I have a vivid imagination. I used to get lost in my head with all the paths my life could take that inevitably seemed to end in different versions of me being rich and famous. I would imagine my clothes, the parties, the well-known friends and my face gracing covers of magazines. How I would get there was much less clear or fun to dwell on. Fame and fortune seemed the solution to all life’s ills during my late teens. I still get lost in my head with visions of different types of accomplishments now: authoring a best-selling novel, making big strides for education and literacy in my daughter’s birth country; taking on that huge professional role that will let me leverage my experience as well as my creative side.
I always want to be the best at what I do and if I am brutally honest, perfect. I have a hard time doing something if it doesn’t live up to my vision of what it should be. I would take projects at school and spend much more time than necessary to make them try match the picture I envisioned. And even then, some part always fell short.
I recall as a pre-teen going to my first dog obedience competition with my pup who I faithfully trained each day and took to classes on the weekend. The dog did great. But I forgot to give one command to stay and she followed me, a disqualifiying event. I learned, but for that lapse, we would have scored high enough to achieve second place. I cried the whole way home in the backseat of my dad’s car. I was devastated and couldn’t see the good in the experience or savor the partial success. I didn’t achieve what I set out to do so all was lost.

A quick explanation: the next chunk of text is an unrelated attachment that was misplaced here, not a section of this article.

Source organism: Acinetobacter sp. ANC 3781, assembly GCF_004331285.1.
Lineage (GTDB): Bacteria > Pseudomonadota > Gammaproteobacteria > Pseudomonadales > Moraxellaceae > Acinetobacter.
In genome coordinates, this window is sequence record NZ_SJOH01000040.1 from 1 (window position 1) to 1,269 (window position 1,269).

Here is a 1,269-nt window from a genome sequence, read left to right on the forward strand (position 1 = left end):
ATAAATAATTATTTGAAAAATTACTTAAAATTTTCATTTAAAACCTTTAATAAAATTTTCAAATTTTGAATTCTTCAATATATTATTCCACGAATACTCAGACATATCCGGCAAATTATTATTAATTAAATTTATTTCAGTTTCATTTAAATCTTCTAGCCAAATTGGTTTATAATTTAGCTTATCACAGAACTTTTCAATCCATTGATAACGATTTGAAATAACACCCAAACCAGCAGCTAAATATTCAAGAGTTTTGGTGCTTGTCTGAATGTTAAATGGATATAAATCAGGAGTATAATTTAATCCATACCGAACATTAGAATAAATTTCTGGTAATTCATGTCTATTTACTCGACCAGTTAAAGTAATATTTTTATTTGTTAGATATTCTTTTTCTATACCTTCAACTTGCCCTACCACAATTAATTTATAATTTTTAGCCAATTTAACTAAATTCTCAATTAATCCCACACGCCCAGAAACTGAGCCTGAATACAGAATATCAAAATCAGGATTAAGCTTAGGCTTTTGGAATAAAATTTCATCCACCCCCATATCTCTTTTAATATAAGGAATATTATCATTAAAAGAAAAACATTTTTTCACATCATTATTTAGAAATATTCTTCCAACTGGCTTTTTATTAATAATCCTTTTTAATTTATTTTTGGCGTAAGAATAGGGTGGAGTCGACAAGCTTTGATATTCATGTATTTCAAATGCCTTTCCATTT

I know I carry over my high expectations of myself at times to others. I had a best friend who as a child who meant everything to me. I recall our parents being concerned we were “too close” in grade school. As middle school rolled around, our paths started to diverge and she sought other friends. I had unrealistic expectations of our friendship lasting as it was into the years ahead. I feel betrayed and rather lost; but realized later, I was a big contributor to the large divide between what I hoped and what happened.
I can look back at a number of painful adult life lessons since and see now where my expectations set up me for a larger fall. I found, with a little time, most these disappointments led to positive outcomes or learnings. An award at another show, a new friend and with the years, the list goes on.
So I am trying hard to take life’s ups and down as they come. It’s tough because envisioning a certain beautiful outcome is part of my bliss and fuels many of my passions. So while I want to retain the childlike kinetic energy inherent in imagining the impossible and perfect is possible, I also want to disconnect it from unrealistic expectations.
So when disappointments happen, as they inevitablly will, I remind myself to not dwell on the bitterness of what is not to be but rather on the sweetness of new possibilities. My picture may need to be adjusted rather than abandoned. I strive to develop a yogic like flow from each life event to the next. The first may include a beautiful vision like when my body and mind are in perfect sync, the second a jarring let down like in a new difficult pose where my body cannot easily find strength or balance, and then on to the third which embodies a combination, accepting and incorporating my own and life’s limitations, while continuing to strive to improve both. As with most of my efforts, this one is definitely a work in progress.